I installed Catalina on my Mac Mini, and immediately lost all screen output. Apple support could not help me, and I was going to have to take my machine into an Apple Store in London, when I stumbled across an answer on a Reddit forum. It transpires that Catalina doesn’t like some 4K monitors. I had to completely remove the power from my Mac Mini, and then reconnect it, and my monitor started working again. Not a great user experience...
6 posts • joined 4 Apr 2019
How bad is Catalina? It's almost Apple Maps bad: MacOS 10.15 pushes Cupertino's low bar for code quality lower still
TalkTalk is awful
I used to work for BT, so I know that one of the reasons they were more expensive is because they invested more in backhaul than their competitors. TalkTalk is renowned for underinvesting - they remind me of the Ruskin quote:
“There is hardly anything in the world that some man cannot make a little worse and sell a little cheaper, and the people who consider price only are this man's lawful prey.”
When I left BT, I lost my free employee broadband, so I looked for a cheap alternative (I’m rarely home, so I just wanted 38/10, rather than 80/20, and I don’t need any ‘value added services). I joined Direct Save Telecom, and while I’m content with it, it has brought home the reality of differing levels of investment in backhaul and core networks: at peak times, it’s faster for me to use my iPad on 4G than it is to use broadband. They also have tried a couple of upselling gimmicks/mistakes, which I avoided but which I thought were slightly underhand.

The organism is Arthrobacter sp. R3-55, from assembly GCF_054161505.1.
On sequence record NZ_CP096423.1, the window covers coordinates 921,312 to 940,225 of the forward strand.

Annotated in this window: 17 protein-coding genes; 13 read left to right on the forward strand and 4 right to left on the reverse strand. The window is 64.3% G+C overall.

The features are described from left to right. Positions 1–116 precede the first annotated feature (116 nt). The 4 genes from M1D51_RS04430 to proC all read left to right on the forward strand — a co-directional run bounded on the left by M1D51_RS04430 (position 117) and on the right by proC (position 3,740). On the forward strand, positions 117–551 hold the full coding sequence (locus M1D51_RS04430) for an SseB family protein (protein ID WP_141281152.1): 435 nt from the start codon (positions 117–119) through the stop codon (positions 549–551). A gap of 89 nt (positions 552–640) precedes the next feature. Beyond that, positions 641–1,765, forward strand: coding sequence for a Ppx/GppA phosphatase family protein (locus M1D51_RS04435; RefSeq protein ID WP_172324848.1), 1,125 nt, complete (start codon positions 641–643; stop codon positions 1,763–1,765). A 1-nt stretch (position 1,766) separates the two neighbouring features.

Out of interest, who’s the best *cheap* provider? Direct Save Telecom seem decent value, the above caveats notwithstanding, but I was wondering if there are alternatives, mainly for family members who are more reliant than me.
There is no purpose to spectrum pricing than a tax by any other name
(From the FT comments:)
The article lacks a bit of context. All the 3G, 4G and now 5G spectrum has been auctioned. The 3G auction raised £22.4 billion, 4G auction raised £2.3B and the 5G auction (part 1) raised £1.3 billion. It is a nice little Treasury racket as the price of spectrum is now so high that no new network entry is feasible, as we saw in the 5G auction. The 5G spectrum at 3.4 GHz fetched £7.38m per MHz - the same spectrum was sold in 2003 for £175,000 a MHz.
In general the spectrum cost is treated as a capital asset and when spectrum prices go too high, as they did with 3G, the mobile operators directly cut back on the extent of network they initially roll out...one of the reasons 3G coverage was so awful for so long. It is one of the reasons why 5G coverage may be a while reaching you.
The 2G spectrum at 900 MHz was given to the Vodafone and Cellnet free in 1987 in exchange for them investing in the GSM networks early (they had only just rolled out their 1G networks). This led, as a matter of fairness, to the new competitors at 1800 MHz getting their spectrum free. The auction fees in dispute relate to this 900 MHz and 1800 MHz spectrum, where the mobile operators are required to pay an annual fee based upon a market value, which Ofcom guesstimates. What upset the mobile operators was when Ofcom, acting as the spectrum branch of the Inland Revenue, suddenly jacked the price up. There is no purpose to spectrum pricing than a tax by any other name.